But if your gas card won’t let you get so far afield, here’s the most recent Southwest Washington fishing report roundup by biologist Joe Hymer:


Cowlitz River – 38 bank anglers kept 11 steelhead and released one.  27 boat anglers (10 boats) kept 10 steelhead and released two.  All the fish were sampled at the trout and salmon hatcheries.

Last week, Tacoma Power recovered 678 coho adults, four jacks and 58 winter-run steelhead during four days of operation at the Cowlitz Salmon Hatchery separator.

During the past week Tacoma Power employees released 222 coho adults and eight winter-run steelhead into Lake Scanewa behind Cowlitz Falls Dam, 152 coho adults, two jacks and two winter-run steelhead into the Cispus River above the mouth of Yellow Jacket Creek, and 49 coho adults, one jack and nine winter-run steelhead into the Tilton River at Gust Backstrom Park in Morton.

River flows at Mayfield Dam will rise to approximately 16,200 cubic feet per second on Tuesday, January 18. Water visibility is less than one feet.

Lewis River – No report on angling success.  Flows below Merwin Dam are currently 22,000 cfs, significantly higher than the long-term mean of 8,200 cfs but lower than the record 38,800 cfs in 1953 for this date.

Lower Columbia below Bonneville Dam – We sampled 1 bank angler in the Longview area with no catch.

Bonneville Pool – No anglers sampled.

The Dalles Pool – Boat anglers are catching some steelhead though all the fish in the sample were wild fish that were released.

John Day Pool – Boat anglers are catching some steelhead.  Slow for bank anglers.


Lower Columbia below Bonneville Dam – We sampled 7 bank anglers from Longview to Bonneville Dam with no catch and 3 boat anglers (1 boat) at Camas/Washougal with 3 sublegals released.

Bonneville, The Dalles, and John Day pools – Boat anglers are catching some legals.  Slow for legal size fish from the bank.


Lower Columbia below Bonneville Dam – We sampled 2 anglers (1 boat) at Camas/Washougal with no catch.

Bonneville and The Dalles pools – The few boat anglers sampled had no catch.

John Day Pool – Boat anglers had kept some walleye.


Klineline Pond – 77 bank anglers kept 77 catchable size and 2 brood stock rainbows plus released 19 catchable size rainbows. Planted with 1,500 catchable size rainbows Jan. 10.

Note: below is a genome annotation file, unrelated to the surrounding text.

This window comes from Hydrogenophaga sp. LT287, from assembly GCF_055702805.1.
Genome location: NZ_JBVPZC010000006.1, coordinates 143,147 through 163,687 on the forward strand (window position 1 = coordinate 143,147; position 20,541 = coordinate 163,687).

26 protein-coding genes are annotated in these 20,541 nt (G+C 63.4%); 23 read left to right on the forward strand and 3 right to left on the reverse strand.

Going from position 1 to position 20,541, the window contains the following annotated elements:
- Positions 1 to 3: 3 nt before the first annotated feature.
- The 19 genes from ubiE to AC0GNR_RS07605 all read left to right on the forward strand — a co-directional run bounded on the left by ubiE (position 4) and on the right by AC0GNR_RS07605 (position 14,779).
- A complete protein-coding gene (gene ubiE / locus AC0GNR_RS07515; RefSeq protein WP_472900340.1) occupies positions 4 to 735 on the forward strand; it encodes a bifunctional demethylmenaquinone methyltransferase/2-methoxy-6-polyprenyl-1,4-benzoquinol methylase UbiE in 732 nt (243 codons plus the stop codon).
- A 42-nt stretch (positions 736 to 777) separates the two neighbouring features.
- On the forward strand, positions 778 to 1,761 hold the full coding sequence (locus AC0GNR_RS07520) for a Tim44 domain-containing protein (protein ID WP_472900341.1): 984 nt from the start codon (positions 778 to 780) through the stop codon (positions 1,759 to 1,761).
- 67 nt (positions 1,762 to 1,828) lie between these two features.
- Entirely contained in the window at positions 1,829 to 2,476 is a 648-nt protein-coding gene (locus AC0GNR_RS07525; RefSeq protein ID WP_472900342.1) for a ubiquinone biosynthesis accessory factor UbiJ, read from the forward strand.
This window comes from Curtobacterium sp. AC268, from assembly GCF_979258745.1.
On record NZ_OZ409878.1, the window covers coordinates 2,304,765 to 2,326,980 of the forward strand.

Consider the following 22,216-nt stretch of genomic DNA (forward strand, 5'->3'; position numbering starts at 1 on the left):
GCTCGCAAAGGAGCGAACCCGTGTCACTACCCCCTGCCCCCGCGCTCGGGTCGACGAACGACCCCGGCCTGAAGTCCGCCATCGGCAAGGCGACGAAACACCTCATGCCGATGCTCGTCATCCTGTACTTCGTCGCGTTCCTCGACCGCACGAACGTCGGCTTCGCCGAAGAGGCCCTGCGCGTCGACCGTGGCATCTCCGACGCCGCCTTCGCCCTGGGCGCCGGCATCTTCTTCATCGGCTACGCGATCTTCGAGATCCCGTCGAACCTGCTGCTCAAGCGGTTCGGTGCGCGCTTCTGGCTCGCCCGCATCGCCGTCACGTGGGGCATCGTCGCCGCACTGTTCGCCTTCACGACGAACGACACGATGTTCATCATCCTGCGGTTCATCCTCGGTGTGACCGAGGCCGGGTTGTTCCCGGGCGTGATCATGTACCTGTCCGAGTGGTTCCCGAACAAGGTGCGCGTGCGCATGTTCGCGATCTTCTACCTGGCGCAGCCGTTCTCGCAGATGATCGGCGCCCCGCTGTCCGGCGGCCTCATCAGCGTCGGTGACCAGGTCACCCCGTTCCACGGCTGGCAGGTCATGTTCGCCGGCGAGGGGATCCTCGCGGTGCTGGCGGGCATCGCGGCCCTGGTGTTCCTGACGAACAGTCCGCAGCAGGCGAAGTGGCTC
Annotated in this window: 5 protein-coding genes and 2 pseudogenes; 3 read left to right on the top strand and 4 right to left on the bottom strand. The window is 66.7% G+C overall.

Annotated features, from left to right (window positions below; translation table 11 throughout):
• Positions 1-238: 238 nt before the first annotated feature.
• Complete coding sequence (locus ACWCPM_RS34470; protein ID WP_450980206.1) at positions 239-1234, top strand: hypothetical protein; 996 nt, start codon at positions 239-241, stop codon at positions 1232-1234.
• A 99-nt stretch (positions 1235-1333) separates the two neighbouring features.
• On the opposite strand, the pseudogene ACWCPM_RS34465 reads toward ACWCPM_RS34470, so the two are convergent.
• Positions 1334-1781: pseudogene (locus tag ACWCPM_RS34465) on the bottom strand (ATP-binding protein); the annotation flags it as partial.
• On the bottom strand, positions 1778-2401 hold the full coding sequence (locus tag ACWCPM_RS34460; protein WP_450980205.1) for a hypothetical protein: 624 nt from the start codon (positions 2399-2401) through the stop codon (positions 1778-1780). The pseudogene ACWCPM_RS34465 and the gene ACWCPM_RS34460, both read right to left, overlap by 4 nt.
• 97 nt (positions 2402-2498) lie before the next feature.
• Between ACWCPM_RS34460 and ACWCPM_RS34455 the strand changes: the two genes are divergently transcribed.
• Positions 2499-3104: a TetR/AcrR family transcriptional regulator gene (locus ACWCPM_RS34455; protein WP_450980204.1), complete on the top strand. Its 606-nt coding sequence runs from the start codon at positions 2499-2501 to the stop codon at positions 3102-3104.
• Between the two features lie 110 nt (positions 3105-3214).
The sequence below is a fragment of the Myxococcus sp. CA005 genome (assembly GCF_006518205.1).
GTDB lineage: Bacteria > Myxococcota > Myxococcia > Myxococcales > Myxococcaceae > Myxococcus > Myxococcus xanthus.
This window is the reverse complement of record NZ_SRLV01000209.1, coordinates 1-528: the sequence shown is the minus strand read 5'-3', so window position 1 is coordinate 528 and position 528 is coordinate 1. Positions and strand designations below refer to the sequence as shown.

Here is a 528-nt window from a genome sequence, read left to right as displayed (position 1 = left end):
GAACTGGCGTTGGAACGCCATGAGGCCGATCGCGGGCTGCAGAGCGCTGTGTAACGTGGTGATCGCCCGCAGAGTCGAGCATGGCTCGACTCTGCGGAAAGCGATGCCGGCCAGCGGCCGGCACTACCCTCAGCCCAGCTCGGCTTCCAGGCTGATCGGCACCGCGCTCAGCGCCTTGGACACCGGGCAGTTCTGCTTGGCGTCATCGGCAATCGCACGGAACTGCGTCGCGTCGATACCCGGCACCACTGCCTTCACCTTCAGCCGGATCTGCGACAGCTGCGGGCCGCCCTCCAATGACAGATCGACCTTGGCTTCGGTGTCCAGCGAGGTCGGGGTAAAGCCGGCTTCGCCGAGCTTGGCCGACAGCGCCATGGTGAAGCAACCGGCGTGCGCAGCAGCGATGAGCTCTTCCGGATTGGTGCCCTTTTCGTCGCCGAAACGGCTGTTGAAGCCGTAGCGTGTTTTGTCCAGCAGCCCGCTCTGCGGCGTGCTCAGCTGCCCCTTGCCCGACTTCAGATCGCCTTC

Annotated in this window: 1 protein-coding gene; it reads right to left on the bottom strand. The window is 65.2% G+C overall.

Other plants of rainbows into SW Washington waters since Jan. 6:

Fort Borst Park Pond near Centralia – 3,000 catchables Jan. 6;

Lake Sacajawea in Longview – 97 eight pounders and 75 four-and-a-half pounders Jan. 11;

Horseshoe Lake in Woodland – 3,000 catchables and 20 eight pounders Jan. 10;

Kidney Lake in North Bonneville – 1,500 catchables Jan. 10;

Spearfish Lake near Dallesport – 2,011 catchables Jan. 7;

Rowland Lake near Lyle – 4,000 catchables Jan.7;

Maryhill Pond in Klickitat County – 511 catchables Jan. 7

3 Wolf Bills In WA Legislature

January 18, 2011

Bills introduced in Olympia last week would insert the state Legislature into wolf management.

They are not unexpected. Last fall, Rep. David Taylor, R-Moxee, told this magazine that he was working on a draft that sounds like HB 1109. It would require WDFW’s final wolf plan to come to legislators for approval. The plan is otherwise currently slated for Fish & Wildlife Commission sign-off this coming fall.

He was joined by Reps. Matt Shea, R-Spokane Valley and Jim McCune, R-Graham, in introducing two other Canis lupus-related bills, 1107 and 1108.

Taylor, a mid-Yakima Valley rancher, terms 1107 the “most interesting of the three.”

It would require the Department of Health to work with WDFW and the state vet to “implement a program to detect, interdict, and assess the epidemiological consequences of diseases that may afflict or may be carried by wolves and the actual and potential impact of wolves’ role in such diseases upon human health in the state,” as well as identify people whose jobs or lifestyles might put them at higher risk to the illnesses.

It is also cosponsored by Reps. Kretz, Short and Condotta.

“Of the three, 1108 is the most comprehensive,” Taylor says. “It takes a different tack. It requires the state to actually manage wolf populations without Endangered Species Act considerations.”

Known as the “Washington wolf recovery act,” it would void existing state-federal agreements and require the U.S. Fish & Wildlife Service to, among other things, agree that 150 wolves is enough to sustain a population in the state, and ties state wolf management to how successful deer and elk hunters are over three-year periods as well as low livestock predation rates.

Eleven-oh-eight would also give the state attorney general the go-ahead to file damage claims for big game losses and makes those “responsible for inflicting wolves on Washington or preventing state management of wolves … civilly liable for any damages related to the serious physical injury or death of a human as the result of an attack by a wolf during any period of noncompliance with the provisions of this chapter.”

If such an attack were to occur, all wolves within 100 miles of it could be killed by anyone by any means.

And the bill would prohibit citing or arresting anyone for shooting a wolf on private or state land.